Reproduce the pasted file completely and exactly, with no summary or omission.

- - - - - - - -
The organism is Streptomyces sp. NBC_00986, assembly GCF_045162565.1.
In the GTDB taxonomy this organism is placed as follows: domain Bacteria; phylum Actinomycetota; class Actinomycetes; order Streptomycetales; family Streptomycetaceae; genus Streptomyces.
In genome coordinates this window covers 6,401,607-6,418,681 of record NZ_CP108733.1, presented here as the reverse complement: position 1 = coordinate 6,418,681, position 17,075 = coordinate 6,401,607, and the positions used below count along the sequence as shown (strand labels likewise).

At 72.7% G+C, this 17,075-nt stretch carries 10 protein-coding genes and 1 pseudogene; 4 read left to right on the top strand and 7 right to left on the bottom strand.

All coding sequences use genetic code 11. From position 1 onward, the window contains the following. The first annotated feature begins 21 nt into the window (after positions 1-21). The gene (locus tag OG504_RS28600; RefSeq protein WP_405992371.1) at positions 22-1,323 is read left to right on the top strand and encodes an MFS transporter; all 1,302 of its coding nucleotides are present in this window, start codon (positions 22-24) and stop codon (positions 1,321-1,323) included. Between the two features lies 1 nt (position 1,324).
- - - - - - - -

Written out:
The organism is Streptomyces sp. NBC_00986, assembly GCF_045162565.1.
In the GTDB taxonomy this organism is placed as follows: domain Bacteria; phylum Actinomycetota; class Actinomycetes; order Streptomycetales; family Streptomycetaceae; genus Streptomyces.
In genome coordinates this window covers 6,401,607-6,418,681 of record NZ_CP108733.1, presented here as the reverse complement: position 1 = coordinate 6,418,681, position 17,075 = coordinate 6,401,607, and the positions used below count along the sequence as shown (strand labels likewise).

At 72.7% G+C, this 17,075-nt stretch carries 10 protein-coding genes and 1 pseudogene; 4 read left to right on the top strand and 7 right to left on the bottom strand.

All coding sequences use genetic code 11. From position 1 onward, the window contains the following. The first annotated feature begins 21 nt into the window (after positions 1-21). The gene (locus tag OG504_RS28600; RefSeq protein WP_405992371.1) at positions 22-1,323 is read left to right on the top strand and encodes an MFS transporter; all 1,302 of its coding nucleotides are present in this window, start codon (positions 22-24) and stop codon (positions 1,321-1,323) included. Between the two features lies 1 nt (position 1,324).